By the way, it wasn’t just me…the usual Free Comic Book Day Boys were on the job, pictured here (my dad, me, and pal Dorian):

…and they mostly kept an eye on things at the front of the store, with Dorian stationed at the tables and my dad at the door.

No real shocks or surprises this years…no weirdos attracted by crowds showing up and being stupid, no one angry or upset…just lots of people getting free comics, taking advantage of deals, and having a good time. No stress to be had, thankfully (though I did breathe a lot easier the moment the money take for the day passed the cost of the “free” comics).

I was expecting some pushback on one decision I made, but thankfully nobody yelled at me about this. The two most in-demand comics for the year were the Stray Dogs release from Image, and Boom! Studios’ Welcome to the House of Slaughter. Well, I’ve written before about the speculator market and its weirdly mercurial nature of late, and as noted a few posts back, House of Slaughter appeared to be the Investment of Choice this time ’round. Well, here’s what I had to say to that:

I don’t generally stamp the books, if only because I get too many and I don’t have the time, but I decided to make an exception. Have fun slabbin’ and flippin’ those. Yeah, I know, real Dick Move, Private Eye, but I wanted people to pick these up to read, not send to CGC. Hey, apparently nobody was mad about it, so it all worked out for the best, I think.

One of the more unusual things I had for reduced price inside the shop was issues of Batman: Three Jokers, of which I still had…quite a few. I mean, I still sold a few at cover price off the shelf, but at the time I decided to order quite a few others and take a chance in order to get all the variants and such. As it turns out, with the sales I’ve made on the regular issues plus the pricier variants mean that my overstock on these was all paid for. As such, out came the Three Jokers all spread out on a small table and marked “$1 Each.” Let’s just say I have a lot less backstock on that comic to worry about now.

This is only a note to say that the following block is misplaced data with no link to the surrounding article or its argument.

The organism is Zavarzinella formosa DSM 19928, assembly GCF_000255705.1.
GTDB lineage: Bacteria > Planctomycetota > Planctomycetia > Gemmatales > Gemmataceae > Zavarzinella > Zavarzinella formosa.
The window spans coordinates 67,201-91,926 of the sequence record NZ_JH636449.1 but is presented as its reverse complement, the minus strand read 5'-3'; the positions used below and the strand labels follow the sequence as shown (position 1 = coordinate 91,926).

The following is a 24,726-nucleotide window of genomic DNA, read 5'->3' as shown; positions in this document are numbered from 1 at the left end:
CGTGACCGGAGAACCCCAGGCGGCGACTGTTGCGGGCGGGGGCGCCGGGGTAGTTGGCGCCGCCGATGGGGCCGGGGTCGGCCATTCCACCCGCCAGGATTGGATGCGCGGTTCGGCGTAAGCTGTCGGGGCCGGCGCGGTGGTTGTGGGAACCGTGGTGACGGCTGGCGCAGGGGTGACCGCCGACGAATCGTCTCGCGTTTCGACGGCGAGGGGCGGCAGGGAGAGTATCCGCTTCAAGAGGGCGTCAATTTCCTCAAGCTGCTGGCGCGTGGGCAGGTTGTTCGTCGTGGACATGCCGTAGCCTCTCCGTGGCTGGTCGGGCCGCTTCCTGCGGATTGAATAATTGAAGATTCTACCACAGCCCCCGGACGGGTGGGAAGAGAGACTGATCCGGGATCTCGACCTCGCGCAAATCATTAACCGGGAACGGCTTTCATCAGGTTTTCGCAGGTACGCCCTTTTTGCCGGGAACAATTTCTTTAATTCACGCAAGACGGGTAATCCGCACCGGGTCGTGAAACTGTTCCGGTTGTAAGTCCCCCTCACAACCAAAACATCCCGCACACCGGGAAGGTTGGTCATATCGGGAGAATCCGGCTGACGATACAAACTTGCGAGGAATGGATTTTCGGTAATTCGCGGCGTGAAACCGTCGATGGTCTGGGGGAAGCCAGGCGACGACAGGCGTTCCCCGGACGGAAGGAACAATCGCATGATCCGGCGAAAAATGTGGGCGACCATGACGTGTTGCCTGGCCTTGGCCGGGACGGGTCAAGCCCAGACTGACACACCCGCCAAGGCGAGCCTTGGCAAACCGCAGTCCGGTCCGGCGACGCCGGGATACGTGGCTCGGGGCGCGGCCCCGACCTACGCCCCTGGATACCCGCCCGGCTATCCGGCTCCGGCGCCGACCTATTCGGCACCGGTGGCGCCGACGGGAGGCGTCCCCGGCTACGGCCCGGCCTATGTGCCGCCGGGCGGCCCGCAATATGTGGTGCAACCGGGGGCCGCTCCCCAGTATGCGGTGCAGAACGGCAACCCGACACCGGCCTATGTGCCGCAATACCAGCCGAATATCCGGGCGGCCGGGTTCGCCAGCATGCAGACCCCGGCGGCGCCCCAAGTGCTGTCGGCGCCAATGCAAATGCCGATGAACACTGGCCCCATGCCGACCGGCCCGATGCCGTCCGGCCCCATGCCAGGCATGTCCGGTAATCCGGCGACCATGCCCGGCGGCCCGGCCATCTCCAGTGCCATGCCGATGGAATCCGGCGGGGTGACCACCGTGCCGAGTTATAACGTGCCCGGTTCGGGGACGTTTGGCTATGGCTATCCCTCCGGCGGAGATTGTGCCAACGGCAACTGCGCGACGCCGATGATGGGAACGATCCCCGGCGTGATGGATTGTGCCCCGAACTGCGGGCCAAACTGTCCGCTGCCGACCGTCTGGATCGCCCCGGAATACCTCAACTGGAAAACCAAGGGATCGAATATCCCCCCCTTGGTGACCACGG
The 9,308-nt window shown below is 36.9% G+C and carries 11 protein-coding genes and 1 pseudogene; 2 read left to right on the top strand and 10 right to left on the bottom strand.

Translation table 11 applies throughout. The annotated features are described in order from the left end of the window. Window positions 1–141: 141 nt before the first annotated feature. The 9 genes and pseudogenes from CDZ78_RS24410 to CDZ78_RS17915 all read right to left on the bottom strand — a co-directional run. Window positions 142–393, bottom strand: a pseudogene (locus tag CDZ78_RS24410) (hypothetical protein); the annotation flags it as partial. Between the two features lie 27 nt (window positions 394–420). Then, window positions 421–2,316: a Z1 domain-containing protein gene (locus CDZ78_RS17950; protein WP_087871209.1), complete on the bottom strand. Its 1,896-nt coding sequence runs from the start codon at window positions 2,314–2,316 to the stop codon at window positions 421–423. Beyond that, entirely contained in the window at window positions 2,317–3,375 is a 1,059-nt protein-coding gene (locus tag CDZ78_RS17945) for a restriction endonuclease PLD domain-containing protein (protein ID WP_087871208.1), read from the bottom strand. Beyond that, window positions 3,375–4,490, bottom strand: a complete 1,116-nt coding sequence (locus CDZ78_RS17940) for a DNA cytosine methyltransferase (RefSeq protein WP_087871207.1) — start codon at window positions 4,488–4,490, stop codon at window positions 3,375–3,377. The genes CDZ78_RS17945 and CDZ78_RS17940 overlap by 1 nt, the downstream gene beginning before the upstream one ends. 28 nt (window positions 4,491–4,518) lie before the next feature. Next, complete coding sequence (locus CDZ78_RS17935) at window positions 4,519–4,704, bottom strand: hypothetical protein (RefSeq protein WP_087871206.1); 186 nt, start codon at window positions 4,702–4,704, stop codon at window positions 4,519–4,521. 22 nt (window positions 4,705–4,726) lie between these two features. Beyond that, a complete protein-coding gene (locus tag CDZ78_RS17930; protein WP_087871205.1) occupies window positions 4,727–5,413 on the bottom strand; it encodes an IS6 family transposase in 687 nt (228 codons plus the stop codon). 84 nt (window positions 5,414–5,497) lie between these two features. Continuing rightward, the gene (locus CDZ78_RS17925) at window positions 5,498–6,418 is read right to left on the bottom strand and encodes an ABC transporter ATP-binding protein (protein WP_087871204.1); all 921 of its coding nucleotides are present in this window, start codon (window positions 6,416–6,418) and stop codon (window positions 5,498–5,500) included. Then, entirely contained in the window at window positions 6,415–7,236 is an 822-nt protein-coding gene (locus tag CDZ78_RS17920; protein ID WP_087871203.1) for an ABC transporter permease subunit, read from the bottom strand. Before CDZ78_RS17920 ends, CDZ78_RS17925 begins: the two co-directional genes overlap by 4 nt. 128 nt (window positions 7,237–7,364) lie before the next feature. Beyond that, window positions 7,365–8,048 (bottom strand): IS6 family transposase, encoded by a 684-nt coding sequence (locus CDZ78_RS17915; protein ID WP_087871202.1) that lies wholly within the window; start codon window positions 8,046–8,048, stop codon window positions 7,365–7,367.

Oh, I forgot to mention how was we opened the store and pulled the cloths off the free comics, someone shouted “are there any limits?” I of course said “NOOOPE, take one of each if you want!” As a reminder, at least in my experience, if you give people the option to take everything on FCBD…most people, left to their own devices, only take a few. Some do take everything (perfectly fine by me!) but certain not everyone. So there.

Okay, enough for today. If you have any questions about FCBD, drop ’em in the comments and let me know. Now, I have to concentrate on recovering so I can do it all again next year! And next year…yeah, I think I’ll have the free comics outside again. I liked how that worked. I especially liked not having to move my wooden tables around.

It’s Free Comic Book Day!

§ August 14th, 2021 § Filed under free comic book day § 1 Comment

I’m doing things a little differently this year by having the freebies outside at my shop, so I’m curious how everything will go. But I hope you all out there have a fun and safe Free Comic Book Day wherever you’re at! Get out there and get your mitts on some funnybooks!